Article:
Big-budget studio movies, like the Clinton administration, are monsters of majority rule. Concocted by committee, they are painstakingly engineered to appeal to the largest possible number of potential viewers, a goal that necessarily precludes such superfluous adornments as wit, eccentricity or a strongly individual point of view; for the same reason, anything that might tend to contradict the conventional wisdom of Americans under the age of thirty is ruthlessly excluded. Such films are marvelously precise barometers of current cultural attitudes, but are rarely fun to watch, at least for anyone with a brain in his head.
The market giveth and the market taketh away, however, and though it is undoubtedly the fate of the big-budget movie to get dumber and dumber (that being how markets work), an alternative has begun to emerge (that, too, being how markets work). In recent years, the actual cost of filming a no-nonsense, no-effect movie has plummeted. If you know what you’re doing, you can shoot one for peanuts, and hundreds of bright young filmmakers are now doing just that, underwriting their activities with credit-card advances and loans from family and friends. Some of these independently produced films eventually find major-studio distribution, and a few become modest hits; even those that fail to pique the interest of Hollywood are finding favor among disaffected moviegoers who long for more challenging fare than Armageddon, and because they cost so little to film, it’s possible for their makers to stay afloat and live to shoot another day.
To be sure, most of today’s “indie flicks” are politically correct and fashionably self-indulgent—the cinematic equivalent of the I-slept-with-Daddy memoir—and should be avoided at all costs. But I’m struck by the increasing frequency with which the better independent filmmakers are turning to a genre currently held in disdain by the major studios: the light romantic comedy. Time was when such films were the stock in trade of Hollywood and many of them were very good indeed. Lately, though, the form has all but died out, killed off by the determinedly unromantic attitudes of today’s twenty-somethings and the tiresome desire of their older brothers and sisters to have their say about what they insist on calling “issues.” (As Good as It Gets, a particularly vexing example of the latter tendency, was a sermonette about tolerance ineptly disguised as a romantic comedy.)
Yet a quick trip to the neighborhood art house, or an afternoon with the Sundance Channel, reveals that film romance is far from dead: It’s just gone underground. Neither does Whit Stillman, the reigning genius of the indie flick, have a monopoly on the light touch. More than a few of the independent films I’ve liked best—Doug Liman’s Swingers and Daisy von Scherler Mayer’s Party Girl come immediately to mind—have been intelligent, issue-free romantic comedies in which the eternal verities were deftly translated into contemporary terms. So, too, is Brad Anderson’s Next Stop Wonderland, an irresistibly charming movie about young love that I would unhesitatingly recommend to anyone interested in dipping a toe into the semi-subterranean world of independent filmmaking.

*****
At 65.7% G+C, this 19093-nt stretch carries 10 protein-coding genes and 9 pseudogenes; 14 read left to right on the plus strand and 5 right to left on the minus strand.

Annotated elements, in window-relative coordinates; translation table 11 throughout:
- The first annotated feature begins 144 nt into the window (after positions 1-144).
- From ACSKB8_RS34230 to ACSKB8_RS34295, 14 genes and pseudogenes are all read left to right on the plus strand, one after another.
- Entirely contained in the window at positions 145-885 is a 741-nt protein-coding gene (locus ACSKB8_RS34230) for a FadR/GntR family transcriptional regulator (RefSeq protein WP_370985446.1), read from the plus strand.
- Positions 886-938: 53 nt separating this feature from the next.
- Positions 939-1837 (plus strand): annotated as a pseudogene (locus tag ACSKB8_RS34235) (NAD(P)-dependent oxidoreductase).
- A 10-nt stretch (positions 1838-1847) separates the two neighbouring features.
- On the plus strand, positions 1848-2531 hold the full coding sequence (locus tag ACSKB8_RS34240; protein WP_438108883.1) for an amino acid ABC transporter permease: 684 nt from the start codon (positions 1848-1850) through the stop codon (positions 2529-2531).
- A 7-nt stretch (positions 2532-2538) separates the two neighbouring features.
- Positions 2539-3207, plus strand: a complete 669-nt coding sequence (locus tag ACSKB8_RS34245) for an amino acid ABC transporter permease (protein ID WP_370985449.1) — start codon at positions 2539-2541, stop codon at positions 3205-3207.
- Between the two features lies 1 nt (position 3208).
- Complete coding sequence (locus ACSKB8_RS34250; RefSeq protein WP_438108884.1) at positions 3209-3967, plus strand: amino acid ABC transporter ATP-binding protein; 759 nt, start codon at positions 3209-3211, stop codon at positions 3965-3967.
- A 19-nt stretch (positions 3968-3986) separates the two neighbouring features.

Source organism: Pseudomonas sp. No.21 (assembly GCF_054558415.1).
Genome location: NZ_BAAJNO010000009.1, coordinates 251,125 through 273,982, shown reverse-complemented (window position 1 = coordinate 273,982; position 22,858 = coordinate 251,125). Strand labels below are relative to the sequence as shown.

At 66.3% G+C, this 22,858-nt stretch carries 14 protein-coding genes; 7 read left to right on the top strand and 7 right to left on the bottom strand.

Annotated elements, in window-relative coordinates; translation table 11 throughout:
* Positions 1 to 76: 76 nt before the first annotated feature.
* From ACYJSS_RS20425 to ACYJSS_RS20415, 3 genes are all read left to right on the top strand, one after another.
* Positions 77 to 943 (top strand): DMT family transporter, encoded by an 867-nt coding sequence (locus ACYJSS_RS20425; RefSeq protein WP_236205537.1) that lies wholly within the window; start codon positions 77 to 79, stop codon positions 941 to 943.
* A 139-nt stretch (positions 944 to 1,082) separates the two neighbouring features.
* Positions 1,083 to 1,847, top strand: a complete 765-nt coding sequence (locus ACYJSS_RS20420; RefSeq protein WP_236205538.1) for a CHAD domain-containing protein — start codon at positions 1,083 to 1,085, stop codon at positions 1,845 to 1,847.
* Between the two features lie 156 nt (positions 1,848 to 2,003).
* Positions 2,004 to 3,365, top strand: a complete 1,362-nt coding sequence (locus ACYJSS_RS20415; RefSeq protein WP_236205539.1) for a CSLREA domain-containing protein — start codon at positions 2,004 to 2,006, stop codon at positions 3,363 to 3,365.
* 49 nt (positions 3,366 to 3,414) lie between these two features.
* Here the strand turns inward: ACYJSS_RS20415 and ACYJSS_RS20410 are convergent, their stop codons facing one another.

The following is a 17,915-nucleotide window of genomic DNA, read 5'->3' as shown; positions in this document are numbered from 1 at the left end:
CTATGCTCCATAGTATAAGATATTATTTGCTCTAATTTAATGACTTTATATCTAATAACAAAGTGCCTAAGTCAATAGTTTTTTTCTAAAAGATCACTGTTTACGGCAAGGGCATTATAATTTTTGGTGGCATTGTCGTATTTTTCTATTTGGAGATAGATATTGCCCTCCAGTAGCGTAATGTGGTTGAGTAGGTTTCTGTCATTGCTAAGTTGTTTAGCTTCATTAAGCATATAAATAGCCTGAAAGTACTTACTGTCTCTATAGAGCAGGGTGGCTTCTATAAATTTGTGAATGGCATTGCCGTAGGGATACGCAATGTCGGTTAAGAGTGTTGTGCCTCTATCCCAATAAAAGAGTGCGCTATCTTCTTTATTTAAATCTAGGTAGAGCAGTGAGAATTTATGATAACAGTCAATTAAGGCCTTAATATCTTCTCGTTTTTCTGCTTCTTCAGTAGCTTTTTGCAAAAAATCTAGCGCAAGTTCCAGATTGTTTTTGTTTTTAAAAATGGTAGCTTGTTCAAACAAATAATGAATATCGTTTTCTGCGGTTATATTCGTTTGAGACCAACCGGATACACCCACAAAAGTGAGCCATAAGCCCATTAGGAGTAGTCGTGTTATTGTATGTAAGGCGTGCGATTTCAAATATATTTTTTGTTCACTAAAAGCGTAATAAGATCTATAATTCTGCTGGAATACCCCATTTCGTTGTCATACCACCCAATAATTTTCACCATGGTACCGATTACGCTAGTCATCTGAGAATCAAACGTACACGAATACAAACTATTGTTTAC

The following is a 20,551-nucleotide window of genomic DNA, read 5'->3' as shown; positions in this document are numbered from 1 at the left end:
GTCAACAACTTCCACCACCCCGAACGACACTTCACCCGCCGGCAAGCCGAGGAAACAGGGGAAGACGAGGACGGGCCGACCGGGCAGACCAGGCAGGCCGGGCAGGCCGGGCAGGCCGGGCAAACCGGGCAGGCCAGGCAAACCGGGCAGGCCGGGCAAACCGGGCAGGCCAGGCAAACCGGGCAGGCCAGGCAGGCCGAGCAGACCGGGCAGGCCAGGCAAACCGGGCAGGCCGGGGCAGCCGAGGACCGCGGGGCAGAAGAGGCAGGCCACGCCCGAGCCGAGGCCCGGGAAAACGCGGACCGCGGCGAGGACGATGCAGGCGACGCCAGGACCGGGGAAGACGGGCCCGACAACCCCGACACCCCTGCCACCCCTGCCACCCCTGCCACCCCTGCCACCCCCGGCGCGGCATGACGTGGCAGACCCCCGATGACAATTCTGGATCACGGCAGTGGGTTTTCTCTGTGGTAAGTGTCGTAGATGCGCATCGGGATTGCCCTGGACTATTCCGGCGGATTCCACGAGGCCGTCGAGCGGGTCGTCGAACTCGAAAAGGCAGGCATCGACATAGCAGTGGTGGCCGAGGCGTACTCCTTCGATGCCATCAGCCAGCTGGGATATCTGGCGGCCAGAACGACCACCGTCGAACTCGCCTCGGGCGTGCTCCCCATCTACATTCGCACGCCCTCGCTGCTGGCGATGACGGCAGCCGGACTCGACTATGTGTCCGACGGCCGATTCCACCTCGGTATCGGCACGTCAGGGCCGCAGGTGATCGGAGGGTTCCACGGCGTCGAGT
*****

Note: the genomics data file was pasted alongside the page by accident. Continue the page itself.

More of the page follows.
Shot on location in Boston, Next Stop Wonderland is one of those movies (Sleepless in Seattle is the best-known example) in which the protagonists don’t actually meet until the last scene, at which moment they fall instantaneously and irreversibly in love. Erin (Hope Davis) is a night nurse who, dumped by her long-time live-in boyfriend, plunges into the urban dating scene, discovering in the process that a good man is hard to find. Though we realize early on that Alan (Alan Gelfant), a plumber who is studying to become a marine biologist, is her dream lover, the two never quite contrive to be in the same place at the same time, though they come tantalizingly close. Instead, they start dating the wrong people and very nearly settle for second best; fortunately, love conquers all in the nick of time and Erin and Alan end up walking hand in hand on a deserted beach as the credits roll.
Described as baldly as this, Next Stop Wonderland sounds like purest cliché. But all cliches are true (that’s why they’re cliches) and Anderson proves himself to be a master of the small touches that make old truths shine anew. Erin’s ex-boyfriend, for instance, is a radical activist who gives her the push by handing her a videotape in which he enumerates her various deficiencies, simultaneously saddling her with a cat named Fidel; the breakup, which occurs at the very beginning of the movie, is written and played with sly perfection, but it’s the name of the cat that puts exactly the right spin on the scene. No less fetching is Claudio Ragazzi’s score, which consists mainly of bossanova recordings from the ’50s and ’60s. Yes, we’ve been here before—many times—but good music is good no matter how often you’ve heard it, and the airy sweetness of Joao and Astrud Gilberto adds immeasurably to the film’s overall effect.